Kitchens are also available and families are being kept together, with games consoles, toys and cots provided.

Sky News has obtained exclusive footage from inside the quarantine zone, where everyone can be seen wearing face masks to guard against infection.

The World Health Organisation declared the outbreak a global health emergency on Thursday and said the spread of the virus outside China was a key factor behind its decision.

A total of 259 people have been killed by the virus in China, with the number of known cases stands at more than 11,000, as authorities around the world work to prevent a global pandemic.

There is no vaccine for the new viral infection, which can cause pneumonia and can be passed from person to person.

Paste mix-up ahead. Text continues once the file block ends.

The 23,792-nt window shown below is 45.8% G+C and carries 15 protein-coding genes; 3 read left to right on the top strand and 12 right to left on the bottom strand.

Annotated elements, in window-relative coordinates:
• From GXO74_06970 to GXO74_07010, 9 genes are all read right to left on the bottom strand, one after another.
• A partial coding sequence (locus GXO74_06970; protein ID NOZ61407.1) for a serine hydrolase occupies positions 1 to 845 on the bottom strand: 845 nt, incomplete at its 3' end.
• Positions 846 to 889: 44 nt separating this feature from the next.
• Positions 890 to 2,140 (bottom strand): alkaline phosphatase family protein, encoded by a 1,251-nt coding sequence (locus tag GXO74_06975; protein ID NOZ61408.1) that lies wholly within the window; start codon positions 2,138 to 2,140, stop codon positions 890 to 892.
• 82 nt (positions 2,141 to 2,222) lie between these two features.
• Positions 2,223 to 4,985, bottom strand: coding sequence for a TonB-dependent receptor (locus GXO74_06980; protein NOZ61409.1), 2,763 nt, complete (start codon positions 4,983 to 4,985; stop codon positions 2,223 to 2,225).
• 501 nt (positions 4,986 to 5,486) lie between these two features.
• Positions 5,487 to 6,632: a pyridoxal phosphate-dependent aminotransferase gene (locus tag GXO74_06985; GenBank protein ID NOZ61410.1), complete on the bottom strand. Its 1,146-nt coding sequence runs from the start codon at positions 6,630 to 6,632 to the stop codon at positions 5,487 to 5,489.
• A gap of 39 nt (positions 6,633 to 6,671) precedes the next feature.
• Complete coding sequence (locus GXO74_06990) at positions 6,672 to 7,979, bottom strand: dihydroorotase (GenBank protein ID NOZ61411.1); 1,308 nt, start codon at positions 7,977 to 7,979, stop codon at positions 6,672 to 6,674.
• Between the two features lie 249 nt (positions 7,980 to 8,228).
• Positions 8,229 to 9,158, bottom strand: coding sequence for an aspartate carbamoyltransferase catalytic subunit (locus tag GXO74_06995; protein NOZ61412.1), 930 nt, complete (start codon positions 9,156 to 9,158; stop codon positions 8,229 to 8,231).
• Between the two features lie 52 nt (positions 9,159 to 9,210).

The symptoms include fever, coughing and difficulty breathing.

The virus originated in the Chinese central city of Wuhan at the end of last year and has since spread to every province across mainland China.

Many countries have said they plan to quarantine evacuees for two weeks to avoid spread of the virus, while Russia, Mongolia and North Korea are also to close their land borders with China.

Airports around the world have stepped up screening of travellers arriving from affected regions.

Measures are also in force in the UK to guard against the virus, including taking aircraft to a special designated area of Heathrow's Terminal 4.

The US has declared a public health emergency and announced significant entry restrictions, temporarily barring foreign nationals - other than immediate family of American citizens and permanent residents - who have travelled to China within the last 14 days.

And all three major US airlines - United Airlines, Delta Air Lines and American Airlines - have announced the cancellation of flights to mainland China.